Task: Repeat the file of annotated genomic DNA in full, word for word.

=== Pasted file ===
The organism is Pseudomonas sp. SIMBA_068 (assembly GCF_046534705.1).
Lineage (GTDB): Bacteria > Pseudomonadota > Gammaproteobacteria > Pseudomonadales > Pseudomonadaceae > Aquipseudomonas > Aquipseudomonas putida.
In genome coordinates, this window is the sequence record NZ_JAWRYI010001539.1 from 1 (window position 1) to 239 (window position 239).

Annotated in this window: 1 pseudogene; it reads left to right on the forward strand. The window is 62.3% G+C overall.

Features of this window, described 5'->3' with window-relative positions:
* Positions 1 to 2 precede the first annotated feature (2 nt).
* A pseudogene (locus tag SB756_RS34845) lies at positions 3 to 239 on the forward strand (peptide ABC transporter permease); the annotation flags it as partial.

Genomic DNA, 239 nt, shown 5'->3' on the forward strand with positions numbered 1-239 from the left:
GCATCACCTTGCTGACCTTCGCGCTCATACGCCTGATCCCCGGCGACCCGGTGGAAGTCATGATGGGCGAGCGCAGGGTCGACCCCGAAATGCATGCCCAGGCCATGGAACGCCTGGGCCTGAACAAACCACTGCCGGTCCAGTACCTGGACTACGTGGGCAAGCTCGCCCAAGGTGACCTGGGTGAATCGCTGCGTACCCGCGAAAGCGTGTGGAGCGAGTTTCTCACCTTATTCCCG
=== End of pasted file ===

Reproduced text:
The organism is Pseudomonas sp. SIMBA_068 (assembly GCF_046534705.1).
Lineage (GTDB): Bacteria > Pseudomonadota > Gammaproteobacteria > Pseudomonadales > Pseudomonadaceae > Aquipseudomonas > Aquipseudomonas putida.
In genome coordinates, this window is the sequence record NZ_JAWRYI010001539.1 from 1 (window position 1) to 239 (window position 239).

Annotated in this window: 1 pseudogene; it reads left to right on the forward strand. The window is 62.3% G+C overall.

Features of this window, described 5'->3' with window-relative positions:
* Positions 1 to 2 precede the first annotated feature (2 nt).
* A pseudogene (locus tag SB756_RS34845) lies at positions 3 to 239 on the forward strand (peptide ABC transporter permease); the annotation flags it as partial.

Genomic DNA, 239 nt, shown 5'->3' on the forward strand with positions numbered 1-239 from the left:
GCATCACCTTGCTGACCTTCGCGCTCATACGCCTGATCCCCGGCGACCCGGTGGAAGTCATGATGGGCGAGCGCAGGGTCGACCCCGAAATGCATGCCCAGGCCATGGAACGCCTGGGCCTGAACAAACCACTGCCGGTCCAGTACCTGGACTACGTGGGCAAGCTCGCCCAAGGTGACCTGGGTGAATCGCTGCGTACCCGCGAAAGCGTGTGGAGCGAGTTTCTCACCTTATTCCCG